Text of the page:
Quiet Life Belied Man's Nazi Past, Officials Say Exhausting Search Led to Gunfight in Kansas

By Kim Bell Post-Dispatch Jefferson City Bureau | St Louis Post-Dispatch (MO), January 3, 1997 | Go to article overview

Quiet Life Belied Man's Nazi Past, Officials Say Exhausting Search Led to Gunfight in Kansas


Kim Bell Post-Dispatch Jefferson City Bureau, St Louis Post-Dispatch (MO)


A 79-year-old balding man who tended a small garden here and never got so much as a parking ticket is the latest target of the U.S. Justice Department's 17-year hunt for Nazis.

Historians with the department's Office of Special Investigations allege that Michael Kolnhofer was a Nazi concentration camp guard. They tracked him through a paper trail of tattered records that include captured German documents, rosters of prison guards, immigration lists and tax records.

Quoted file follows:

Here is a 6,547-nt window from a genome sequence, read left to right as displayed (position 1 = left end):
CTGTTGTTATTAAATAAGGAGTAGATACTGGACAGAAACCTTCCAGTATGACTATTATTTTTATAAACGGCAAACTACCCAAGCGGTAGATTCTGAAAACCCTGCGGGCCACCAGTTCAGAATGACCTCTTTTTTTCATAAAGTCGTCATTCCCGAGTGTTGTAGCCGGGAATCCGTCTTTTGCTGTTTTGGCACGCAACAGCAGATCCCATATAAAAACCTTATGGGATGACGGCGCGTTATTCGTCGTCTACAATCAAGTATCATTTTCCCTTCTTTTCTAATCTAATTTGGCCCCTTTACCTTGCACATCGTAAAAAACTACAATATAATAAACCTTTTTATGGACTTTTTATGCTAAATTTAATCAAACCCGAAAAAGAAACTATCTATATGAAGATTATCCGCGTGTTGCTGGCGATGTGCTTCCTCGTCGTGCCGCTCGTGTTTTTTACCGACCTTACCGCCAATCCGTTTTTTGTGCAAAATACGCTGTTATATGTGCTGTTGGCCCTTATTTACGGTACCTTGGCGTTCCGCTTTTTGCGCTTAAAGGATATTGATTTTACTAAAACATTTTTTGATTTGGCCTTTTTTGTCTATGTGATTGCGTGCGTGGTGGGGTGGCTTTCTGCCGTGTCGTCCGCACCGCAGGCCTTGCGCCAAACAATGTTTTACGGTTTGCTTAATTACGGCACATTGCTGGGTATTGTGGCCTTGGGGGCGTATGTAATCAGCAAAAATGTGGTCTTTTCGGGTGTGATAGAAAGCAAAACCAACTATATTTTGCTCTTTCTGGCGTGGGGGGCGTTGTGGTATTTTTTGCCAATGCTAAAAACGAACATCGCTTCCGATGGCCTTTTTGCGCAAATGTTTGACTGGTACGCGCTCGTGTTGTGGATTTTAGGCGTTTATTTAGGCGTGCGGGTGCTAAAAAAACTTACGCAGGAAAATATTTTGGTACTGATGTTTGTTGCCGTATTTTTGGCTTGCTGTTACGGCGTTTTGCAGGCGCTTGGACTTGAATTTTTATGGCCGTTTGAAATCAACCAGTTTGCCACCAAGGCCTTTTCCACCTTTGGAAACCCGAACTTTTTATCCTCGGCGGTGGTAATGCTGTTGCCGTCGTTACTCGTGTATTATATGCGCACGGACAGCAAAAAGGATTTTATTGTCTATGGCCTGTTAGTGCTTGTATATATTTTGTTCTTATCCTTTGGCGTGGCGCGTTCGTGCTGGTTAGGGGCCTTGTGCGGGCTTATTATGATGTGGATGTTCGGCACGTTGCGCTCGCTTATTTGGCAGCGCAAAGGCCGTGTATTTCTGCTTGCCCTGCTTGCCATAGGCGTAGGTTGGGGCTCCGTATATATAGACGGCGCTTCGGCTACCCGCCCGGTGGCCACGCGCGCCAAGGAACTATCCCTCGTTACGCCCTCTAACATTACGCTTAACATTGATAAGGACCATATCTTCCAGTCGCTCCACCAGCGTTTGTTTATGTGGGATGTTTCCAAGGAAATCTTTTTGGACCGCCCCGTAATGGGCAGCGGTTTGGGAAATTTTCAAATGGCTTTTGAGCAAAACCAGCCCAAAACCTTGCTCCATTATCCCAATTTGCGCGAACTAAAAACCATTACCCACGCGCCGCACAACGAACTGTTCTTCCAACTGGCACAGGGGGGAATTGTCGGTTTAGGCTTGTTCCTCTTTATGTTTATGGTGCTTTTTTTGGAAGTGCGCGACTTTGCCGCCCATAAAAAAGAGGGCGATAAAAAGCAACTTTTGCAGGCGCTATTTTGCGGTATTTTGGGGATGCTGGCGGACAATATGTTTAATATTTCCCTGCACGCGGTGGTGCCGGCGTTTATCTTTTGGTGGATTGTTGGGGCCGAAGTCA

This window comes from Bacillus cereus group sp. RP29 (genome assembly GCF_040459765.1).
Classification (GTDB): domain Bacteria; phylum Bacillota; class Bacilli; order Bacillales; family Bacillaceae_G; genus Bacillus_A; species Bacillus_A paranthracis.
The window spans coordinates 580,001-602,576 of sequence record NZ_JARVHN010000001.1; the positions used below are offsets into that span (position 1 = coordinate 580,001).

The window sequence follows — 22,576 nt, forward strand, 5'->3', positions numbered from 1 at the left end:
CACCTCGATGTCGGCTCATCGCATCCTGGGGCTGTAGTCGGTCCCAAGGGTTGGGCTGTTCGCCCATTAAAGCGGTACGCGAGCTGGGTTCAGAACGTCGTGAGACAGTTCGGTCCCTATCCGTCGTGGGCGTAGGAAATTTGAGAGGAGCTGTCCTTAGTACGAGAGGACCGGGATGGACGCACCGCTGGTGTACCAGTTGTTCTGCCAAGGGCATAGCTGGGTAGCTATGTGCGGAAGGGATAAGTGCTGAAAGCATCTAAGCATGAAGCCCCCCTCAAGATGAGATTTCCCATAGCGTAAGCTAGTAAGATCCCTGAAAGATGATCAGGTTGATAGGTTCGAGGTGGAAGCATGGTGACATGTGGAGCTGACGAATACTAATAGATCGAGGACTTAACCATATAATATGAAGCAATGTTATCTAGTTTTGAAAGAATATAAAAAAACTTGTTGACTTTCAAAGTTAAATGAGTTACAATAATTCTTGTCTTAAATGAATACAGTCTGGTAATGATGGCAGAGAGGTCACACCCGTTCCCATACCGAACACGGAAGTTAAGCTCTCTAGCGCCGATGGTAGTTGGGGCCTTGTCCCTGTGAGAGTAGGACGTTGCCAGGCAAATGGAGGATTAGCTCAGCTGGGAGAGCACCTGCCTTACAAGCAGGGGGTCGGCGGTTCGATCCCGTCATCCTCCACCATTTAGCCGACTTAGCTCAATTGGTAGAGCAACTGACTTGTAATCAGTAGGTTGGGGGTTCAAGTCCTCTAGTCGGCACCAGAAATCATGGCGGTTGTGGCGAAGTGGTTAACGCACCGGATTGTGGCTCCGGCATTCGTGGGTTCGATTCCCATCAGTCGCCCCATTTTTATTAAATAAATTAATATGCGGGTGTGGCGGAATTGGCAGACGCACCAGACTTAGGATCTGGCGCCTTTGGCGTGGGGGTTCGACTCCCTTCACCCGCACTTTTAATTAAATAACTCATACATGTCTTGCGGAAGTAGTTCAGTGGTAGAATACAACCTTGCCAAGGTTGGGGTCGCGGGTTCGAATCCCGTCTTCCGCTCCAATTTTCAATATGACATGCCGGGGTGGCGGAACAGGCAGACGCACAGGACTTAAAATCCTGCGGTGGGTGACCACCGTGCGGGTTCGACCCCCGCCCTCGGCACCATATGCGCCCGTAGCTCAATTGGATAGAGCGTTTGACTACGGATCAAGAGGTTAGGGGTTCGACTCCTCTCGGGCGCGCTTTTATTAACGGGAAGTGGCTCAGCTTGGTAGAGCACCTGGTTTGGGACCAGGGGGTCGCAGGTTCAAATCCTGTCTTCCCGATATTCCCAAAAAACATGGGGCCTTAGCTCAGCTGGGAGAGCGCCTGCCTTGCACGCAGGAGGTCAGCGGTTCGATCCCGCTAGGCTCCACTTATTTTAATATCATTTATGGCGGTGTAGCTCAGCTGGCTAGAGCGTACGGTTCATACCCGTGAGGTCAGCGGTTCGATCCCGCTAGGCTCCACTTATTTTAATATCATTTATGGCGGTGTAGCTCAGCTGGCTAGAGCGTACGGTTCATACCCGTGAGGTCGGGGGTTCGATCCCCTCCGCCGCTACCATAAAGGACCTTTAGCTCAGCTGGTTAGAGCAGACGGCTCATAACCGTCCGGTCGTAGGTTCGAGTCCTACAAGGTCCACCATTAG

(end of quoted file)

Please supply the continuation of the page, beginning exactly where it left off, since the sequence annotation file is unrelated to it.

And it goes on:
The office's director, Eli Rosenbaum, said the hulking 240-pound widower, who spent an uneventful 46 years in the United States and worked construction jobs in the Kansas City area, had a hideous past as a member of the Waffen-SS responsible for torturing and murdering Jews and others prisoners during World War II. And, unlike the Hollywood stereotype of a survivor recognizing the guard on a public street, the secrets did not unfold in such a dramatic way. It took years of research, Rosenbaum said. Some cases take up to three years from the time a Justice Department historian first plugs the name found in prison guard records into a computer. "This era of Nazi-hunters is not done James Bond style," said Rabbi Abraham Cooper, associate dean of the Simon Wiesenthal Center in Los Angeles. "It's done in the world archives with meticulous paperwork." The allegations against Kolnhofer delighted some in the Jewish community as word spread across the country. Kolnhofer was kept under police watch Thursday at the University of Kansas Medical Center. He was in critical condition, suffering from a bullet wound to the leg. A policeman shot him Tuesday night on his front porch after Kolnhofer waved a gun and fired at police and reporters. The showdown came just hours after the government filed papers seeking to strip Kolnhofer of his citizenship for lying on his application to enter this country by concealing his wartime activies. According to an affidavit filed in U.S. District Court, Kolnhofer took part in the Nazi-sponsored persecution of war prisoners while at two camps: Sachsenhausen and Buchenwald. At the Sachsenhausen camp, at the age of about 26, Kolnhofer was an armed guard of prisoners until January 1944. He was admitted into the Waffen-SS in 1942. He was transferred to Buchenwald near Weimar, Germany, in 1944. Court papers allege that Kolnhofer was transferred out of camp service and placed in a combat unit in Hamburg by early 1945. At Sachsenhausen, 30,000 Jews, Soviets and other prisoners of war were killed by shooting, hanging, gassing, beatings and other means. At Buchenwald, about 43,000 were killed or died at the camps from exposure, exhaustion, lethal injection and medical experimentation. The affidavit says members of the SS Death's Head Battalions, including Kolnhofer himself, "ordered, incited, assisted or otherwise practiced in the persecution of prisoners because of race, religion, national origin or political opinion." `He Never Hurt Anybody' Kolnhofer was born on March 6, 1917, in Preslatinci, Croatia, then part of the Austro-Hungarian monarchy and later part of Yugoslavia. …